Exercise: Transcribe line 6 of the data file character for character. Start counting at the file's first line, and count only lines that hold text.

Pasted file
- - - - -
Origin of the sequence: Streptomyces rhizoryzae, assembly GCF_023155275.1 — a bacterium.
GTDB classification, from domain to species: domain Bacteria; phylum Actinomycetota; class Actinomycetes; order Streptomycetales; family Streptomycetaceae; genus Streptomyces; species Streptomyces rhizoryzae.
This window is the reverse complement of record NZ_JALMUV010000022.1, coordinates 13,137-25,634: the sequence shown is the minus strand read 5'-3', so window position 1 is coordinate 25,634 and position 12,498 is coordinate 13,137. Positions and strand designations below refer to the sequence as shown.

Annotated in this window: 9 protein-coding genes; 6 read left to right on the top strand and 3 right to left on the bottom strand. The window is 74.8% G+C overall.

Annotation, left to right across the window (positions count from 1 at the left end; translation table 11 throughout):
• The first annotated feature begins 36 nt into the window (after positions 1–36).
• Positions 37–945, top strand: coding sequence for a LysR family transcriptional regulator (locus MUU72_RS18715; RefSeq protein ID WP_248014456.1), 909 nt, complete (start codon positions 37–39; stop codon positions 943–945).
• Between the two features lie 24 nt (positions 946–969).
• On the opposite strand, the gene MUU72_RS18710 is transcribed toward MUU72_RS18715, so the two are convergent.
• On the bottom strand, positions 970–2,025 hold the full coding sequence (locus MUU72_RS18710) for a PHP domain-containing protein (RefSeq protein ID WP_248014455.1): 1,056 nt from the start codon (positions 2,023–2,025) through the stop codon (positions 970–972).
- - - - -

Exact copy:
• The first annotated feature begins 36 nt into the window (after positions 1–36).